Gregor Paul is the Herald on Sunday's rugby writer

Gregor Paul: Hit to Carter's image underlines challenge facing rugby

Dan Carter has been accused by the owner of his Racing 92 club of partying too much. Photo / Photosport
Dan Carter has been accused by the owner of his Racing 92 club of partying too much. Photo / Photosport

The adage about it taking years to build a brand and minutes to destroy it has never been more pertinent or apt than in this digital age.

If ever there was a week to showcase the power - negative and positive - of social media, this was surely it.

It was a week which highlighted that social media is one of rugby's biggest opportunities and threats rolled into one hashtag. As much as it can unite, inform and provide an insight into the lives of the best and most compelling players, it can also distort the truth in alarmingly quick time and create global sensations for all the wrong reasons.

The good was seen at the launch of New Zealand Rugby's Headfirst campaign - an online initiative to provide help for people worried about their mental health. Within hours, this noble project had, as the parlance goes, lit up social. A strong message of big, tough men saying it's okay to ask for help and feel insecure.

Hundreds of thousands of people are now aware that there is a site where they can get help and no one can be sure to what extent, but to some at least, the stigma attached to suffering mental health issues is lessened slightly.

It's the ability of social media to reach so far, so fast that has resulted in so many players embracing it. The modern player is all about personal brand, and social media has changed the rules. Maybe five years ago, it was only the hyper elite who could build a marketable and commercial brand and the foundation was always their ability. The best players were the only men in the game of interest to consumer brands, which is why Richie McCaw and Daniel Carter hogged the endorsement work.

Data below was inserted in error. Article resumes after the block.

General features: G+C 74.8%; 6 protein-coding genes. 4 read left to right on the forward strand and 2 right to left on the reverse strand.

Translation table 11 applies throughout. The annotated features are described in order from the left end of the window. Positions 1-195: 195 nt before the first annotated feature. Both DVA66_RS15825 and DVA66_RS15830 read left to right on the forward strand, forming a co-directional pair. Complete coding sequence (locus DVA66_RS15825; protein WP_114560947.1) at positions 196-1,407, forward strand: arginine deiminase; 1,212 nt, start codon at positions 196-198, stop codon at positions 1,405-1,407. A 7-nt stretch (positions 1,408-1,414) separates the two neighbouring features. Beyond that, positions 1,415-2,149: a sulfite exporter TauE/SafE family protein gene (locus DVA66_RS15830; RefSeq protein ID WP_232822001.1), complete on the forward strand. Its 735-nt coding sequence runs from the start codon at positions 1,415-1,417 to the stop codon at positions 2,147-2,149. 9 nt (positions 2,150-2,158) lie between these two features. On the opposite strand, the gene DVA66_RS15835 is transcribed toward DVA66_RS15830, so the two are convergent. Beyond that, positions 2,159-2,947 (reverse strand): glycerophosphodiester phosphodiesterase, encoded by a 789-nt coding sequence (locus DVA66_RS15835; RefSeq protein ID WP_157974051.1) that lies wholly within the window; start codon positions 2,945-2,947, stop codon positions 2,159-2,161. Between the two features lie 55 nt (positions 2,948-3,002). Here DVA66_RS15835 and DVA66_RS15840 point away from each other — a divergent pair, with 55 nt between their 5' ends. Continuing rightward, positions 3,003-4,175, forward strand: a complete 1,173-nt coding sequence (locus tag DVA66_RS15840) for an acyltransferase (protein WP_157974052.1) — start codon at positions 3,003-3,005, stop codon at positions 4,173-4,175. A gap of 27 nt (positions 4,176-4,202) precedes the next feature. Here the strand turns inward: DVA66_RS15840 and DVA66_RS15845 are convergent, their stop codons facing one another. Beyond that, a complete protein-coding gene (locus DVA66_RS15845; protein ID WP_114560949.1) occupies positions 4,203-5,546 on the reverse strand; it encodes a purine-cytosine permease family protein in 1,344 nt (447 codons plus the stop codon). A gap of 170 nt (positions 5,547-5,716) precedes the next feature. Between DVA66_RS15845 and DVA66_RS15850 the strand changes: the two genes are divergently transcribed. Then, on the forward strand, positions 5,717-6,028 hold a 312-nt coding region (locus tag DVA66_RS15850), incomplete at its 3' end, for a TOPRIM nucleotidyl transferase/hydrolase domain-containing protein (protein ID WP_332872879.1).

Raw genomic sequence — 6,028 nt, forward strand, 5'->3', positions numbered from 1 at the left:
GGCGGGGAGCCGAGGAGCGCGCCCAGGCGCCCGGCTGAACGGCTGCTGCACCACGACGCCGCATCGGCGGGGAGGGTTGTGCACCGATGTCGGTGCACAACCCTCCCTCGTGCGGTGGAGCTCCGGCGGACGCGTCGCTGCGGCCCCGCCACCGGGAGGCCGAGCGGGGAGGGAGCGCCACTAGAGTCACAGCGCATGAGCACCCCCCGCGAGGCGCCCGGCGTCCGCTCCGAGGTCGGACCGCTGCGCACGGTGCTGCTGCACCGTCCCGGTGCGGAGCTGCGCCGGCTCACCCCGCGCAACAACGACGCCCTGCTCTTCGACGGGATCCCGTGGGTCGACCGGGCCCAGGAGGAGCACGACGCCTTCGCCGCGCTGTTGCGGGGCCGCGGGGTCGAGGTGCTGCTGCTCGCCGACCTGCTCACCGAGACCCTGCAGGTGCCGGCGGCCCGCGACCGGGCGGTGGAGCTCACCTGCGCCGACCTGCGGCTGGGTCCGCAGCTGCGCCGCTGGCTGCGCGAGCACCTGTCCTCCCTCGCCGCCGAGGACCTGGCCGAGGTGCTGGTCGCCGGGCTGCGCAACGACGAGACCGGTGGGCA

But a new avenue has opened to those players who may not command the highest profile based on what they deliver on the field, but they produce compelling social media and boast a huge following. These days, a ready-made audience is too hard for big brands to turn down and there are players with commercial clout that perhaps exceeds their standing in the talent pecking order.

Someone such as Carter has huge commercial appeal. He has carefully enhanced his legacy by combining playing brilliance with regular, controlled peeks into his life.

Yet the system he has played so well turned on him this week and has shown its darker side. Racing's owner Jacky Lorenzetti was literally translated as saying his star signing enjoyed partying too much and an old video resurfaced of Carter drinking a beer in the changing room after winning the Top 14 championship. In the blink of an eye, social media had recast Carter as almost out of control - pinging around the world were comments about his lifestyle and images of him enjoying himself.

In the wake of his arrest for drink driving - a genuine crime - dots were randomly joined, perceptions unfairly manipulated and a bloke who had been unfailingly loyal to his country was suddenly being depicted as the wildest man in Paris.

As quickly as social media can make, it can break, and the hole Carter dug for himself by making a poor decision to drive when over the limit became much bigger all on the back of others repackaging his social media highlights reel.

The dangers of this fast-moving, deceptive, doubled-edged world are significant and rugby's administrators are conscious of its ability to adversely affect the mental health of those it impacts.

"Five years ago, we might hear of an incident about a kid that is struggling," says NZR head of professional rugby Neil Sorensen. "We'd say we will deal with that tomorrow, find out more details about the fight he was in, the state he was in, and then seek some help for him. These days are gone. Because what happens now is that the young man got himself into a fight when he had too many beers [and] there will be 400,000 people who have viewed that fight before we even find out about it. Then there is the landslide of comment that comes with the channel and it is scary. But it's not going to go away. But we have to try to turn it into our advantage and use those tools to get our messages out.

"Having young James [McGougan] or a young Beauden Barrett tweeting that he is struggling and that he is feeling better after getting some support about his negative thoughts - that can have a huge impact. But you have to attack it positively."

- NZ Herald

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